Private Equity buyouts are sometimes described as follows:

PE buys a company using huge loans, secured with the assets of that same company. They then pay themselves (who are now the new owners) giant dividends and management fees. Naturally, the company goes bankrupt, and there is nothing left to pay the loans. The PE people go off and enjoy their enormous gains.

But why do the banks agree to this? Don't they realize that they will lose all the money that they lent out?

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    In the mid 2000's OSI Restaurants went private with a financed leveraged buy out and just about everyone made a bunch of money. – Pete B. Apr 13 '20 at 10:24
  • Thank you. And yet the banks could make no more than their initial loan plus interest. – Joshua Fox Apr 13 '20 at 11:08
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    That may not be true. There could be many side deals, like what if lending institution was given the right to underwrite the IPO when the company went public again? Just an example, but there are hundreds of other possiblities. – Pete B. Apr 13 '20 at 11:19

The company doesn’t in fact generally go bankrupt. Occasionally it does, and the bank loses its money, but if the bank is competent then the interest it earns on all the similar loans that don’t go bad will more than make up for it. Note also the bit about “secured with the assets of that same company”; the assets still exist if the company goes bust, and so some or all of the loan will be repaid anyway by selling the assets.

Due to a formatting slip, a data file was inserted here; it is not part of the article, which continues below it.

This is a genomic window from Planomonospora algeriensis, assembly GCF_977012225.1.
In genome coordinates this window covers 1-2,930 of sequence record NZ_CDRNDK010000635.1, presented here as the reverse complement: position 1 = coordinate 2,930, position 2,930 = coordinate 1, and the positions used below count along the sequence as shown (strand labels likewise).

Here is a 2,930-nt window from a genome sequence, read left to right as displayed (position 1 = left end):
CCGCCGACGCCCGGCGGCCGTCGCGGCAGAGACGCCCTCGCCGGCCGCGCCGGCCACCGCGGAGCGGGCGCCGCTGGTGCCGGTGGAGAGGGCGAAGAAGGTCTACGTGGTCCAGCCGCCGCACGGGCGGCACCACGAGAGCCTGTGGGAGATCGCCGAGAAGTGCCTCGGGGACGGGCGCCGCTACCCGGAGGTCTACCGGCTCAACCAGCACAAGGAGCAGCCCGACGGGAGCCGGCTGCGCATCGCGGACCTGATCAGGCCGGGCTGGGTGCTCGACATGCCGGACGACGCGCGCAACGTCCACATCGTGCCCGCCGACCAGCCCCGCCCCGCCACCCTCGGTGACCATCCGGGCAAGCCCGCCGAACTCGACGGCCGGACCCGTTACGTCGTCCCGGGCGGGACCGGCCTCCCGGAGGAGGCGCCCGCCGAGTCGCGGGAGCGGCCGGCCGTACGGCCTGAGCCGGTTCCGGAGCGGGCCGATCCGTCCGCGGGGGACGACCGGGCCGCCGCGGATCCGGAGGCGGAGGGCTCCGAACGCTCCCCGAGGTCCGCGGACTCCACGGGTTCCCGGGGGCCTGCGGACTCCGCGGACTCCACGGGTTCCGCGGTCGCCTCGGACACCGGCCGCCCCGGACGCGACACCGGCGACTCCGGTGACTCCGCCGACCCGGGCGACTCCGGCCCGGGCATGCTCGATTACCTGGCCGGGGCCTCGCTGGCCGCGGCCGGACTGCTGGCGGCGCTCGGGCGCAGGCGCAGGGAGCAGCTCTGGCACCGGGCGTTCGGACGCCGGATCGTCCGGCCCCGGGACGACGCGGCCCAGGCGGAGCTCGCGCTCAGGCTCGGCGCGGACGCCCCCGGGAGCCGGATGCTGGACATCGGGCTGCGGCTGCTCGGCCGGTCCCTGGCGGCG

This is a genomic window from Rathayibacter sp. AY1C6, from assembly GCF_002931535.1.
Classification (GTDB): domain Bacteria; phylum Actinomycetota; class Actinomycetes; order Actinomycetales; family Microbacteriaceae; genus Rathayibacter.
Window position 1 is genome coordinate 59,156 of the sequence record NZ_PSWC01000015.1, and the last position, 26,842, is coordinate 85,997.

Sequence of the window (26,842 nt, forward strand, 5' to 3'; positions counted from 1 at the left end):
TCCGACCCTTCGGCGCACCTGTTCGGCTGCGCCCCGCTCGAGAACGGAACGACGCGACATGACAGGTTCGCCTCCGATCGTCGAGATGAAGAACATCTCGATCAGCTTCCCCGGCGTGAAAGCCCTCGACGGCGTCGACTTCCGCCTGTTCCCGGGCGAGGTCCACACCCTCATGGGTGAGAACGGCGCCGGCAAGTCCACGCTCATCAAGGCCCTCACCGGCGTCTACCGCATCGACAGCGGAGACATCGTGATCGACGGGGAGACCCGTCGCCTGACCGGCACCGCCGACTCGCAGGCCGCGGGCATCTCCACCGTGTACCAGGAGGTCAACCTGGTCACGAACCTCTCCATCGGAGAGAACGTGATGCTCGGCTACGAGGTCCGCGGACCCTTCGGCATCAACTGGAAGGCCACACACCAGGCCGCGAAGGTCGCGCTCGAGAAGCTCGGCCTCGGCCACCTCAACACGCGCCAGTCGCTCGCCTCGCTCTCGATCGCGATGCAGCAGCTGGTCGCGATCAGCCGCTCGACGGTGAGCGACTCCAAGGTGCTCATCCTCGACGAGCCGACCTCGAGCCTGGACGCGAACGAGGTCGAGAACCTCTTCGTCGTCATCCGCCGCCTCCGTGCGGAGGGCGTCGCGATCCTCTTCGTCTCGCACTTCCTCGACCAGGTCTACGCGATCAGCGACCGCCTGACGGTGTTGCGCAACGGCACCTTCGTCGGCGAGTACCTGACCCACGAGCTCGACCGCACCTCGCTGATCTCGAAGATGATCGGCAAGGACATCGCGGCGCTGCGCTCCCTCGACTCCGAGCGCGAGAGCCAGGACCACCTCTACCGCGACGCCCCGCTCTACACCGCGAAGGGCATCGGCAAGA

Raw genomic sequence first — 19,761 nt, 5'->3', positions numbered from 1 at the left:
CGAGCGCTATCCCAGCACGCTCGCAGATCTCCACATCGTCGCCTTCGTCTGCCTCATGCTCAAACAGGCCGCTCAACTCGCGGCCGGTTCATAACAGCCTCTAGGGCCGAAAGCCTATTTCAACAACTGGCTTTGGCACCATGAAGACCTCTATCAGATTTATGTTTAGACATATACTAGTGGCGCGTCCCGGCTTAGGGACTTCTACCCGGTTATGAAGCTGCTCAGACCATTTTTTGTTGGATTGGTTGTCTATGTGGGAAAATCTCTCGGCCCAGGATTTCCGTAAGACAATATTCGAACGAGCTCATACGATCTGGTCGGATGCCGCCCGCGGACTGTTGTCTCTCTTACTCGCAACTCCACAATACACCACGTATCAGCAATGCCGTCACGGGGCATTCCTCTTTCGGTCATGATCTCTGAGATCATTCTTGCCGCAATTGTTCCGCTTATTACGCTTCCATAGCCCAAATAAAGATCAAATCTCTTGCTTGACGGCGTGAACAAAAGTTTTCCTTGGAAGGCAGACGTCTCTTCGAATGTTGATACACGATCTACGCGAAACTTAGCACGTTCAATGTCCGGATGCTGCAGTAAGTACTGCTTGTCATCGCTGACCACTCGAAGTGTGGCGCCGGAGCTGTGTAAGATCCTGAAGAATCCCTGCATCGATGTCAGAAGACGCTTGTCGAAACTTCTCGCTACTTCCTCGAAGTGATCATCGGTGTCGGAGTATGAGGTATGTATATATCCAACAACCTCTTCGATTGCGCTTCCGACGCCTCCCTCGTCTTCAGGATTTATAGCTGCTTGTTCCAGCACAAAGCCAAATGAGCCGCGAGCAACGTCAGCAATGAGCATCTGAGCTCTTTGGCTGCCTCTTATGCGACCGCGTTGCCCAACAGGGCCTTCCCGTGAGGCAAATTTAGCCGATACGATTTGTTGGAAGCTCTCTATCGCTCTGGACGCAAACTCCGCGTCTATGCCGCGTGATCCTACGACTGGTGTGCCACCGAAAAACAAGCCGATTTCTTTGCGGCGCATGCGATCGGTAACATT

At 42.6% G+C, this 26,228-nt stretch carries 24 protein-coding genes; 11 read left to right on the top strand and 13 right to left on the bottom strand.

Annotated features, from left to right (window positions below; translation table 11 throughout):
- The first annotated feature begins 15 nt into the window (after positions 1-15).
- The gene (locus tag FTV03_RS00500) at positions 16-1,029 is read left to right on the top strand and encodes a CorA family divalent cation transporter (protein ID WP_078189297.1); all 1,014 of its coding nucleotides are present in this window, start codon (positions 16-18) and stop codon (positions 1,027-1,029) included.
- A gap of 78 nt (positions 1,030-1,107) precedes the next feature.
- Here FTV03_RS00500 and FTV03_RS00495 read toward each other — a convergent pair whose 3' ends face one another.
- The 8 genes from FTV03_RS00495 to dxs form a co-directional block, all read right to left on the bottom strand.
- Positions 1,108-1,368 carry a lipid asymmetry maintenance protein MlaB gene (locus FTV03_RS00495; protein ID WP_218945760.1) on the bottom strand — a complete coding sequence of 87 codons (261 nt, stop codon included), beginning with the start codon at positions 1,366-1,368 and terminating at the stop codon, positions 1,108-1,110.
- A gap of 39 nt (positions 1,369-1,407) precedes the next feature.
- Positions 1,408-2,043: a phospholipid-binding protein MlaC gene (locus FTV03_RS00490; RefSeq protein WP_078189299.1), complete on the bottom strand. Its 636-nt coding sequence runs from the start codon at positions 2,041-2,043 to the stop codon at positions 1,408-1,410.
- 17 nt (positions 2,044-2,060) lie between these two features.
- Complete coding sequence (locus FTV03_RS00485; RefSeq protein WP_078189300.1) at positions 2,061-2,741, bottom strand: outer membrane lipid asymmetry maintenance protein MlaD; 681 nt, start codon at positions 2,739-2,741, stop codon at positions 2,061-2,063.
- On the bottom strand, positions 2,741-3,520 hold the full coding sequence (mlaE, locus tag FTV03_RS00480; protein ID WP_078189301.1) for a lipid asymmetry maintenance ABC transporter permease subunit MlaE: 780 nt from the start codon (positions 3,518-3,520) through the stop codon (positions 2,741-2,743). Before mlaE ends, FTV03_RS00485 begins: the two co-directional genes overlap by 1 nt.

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    Also, secured creditors get paid off first in bankruptcy proceedings, They're unlikely to be getting 5 cents on the dollar like other creditors may. – richardb Apr 13 '20 at 9:43
  • @Mike Scott, that makes sense. But about the collateral -- for example, real estate owned by a retail chain -- isn't that often sold off long before the bankruptcy, as the company is split up, leaving nothing for the banks? – Joshua Fox Apr 13 '20 at 9:49
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    @JoshuaFox If an asset is being used to secure a loan, it can’t be sold off, any more than you can just sell your mortgaged house and pocket the entire proceeds. – Mike Scott Apr 13 '20 at 9:51

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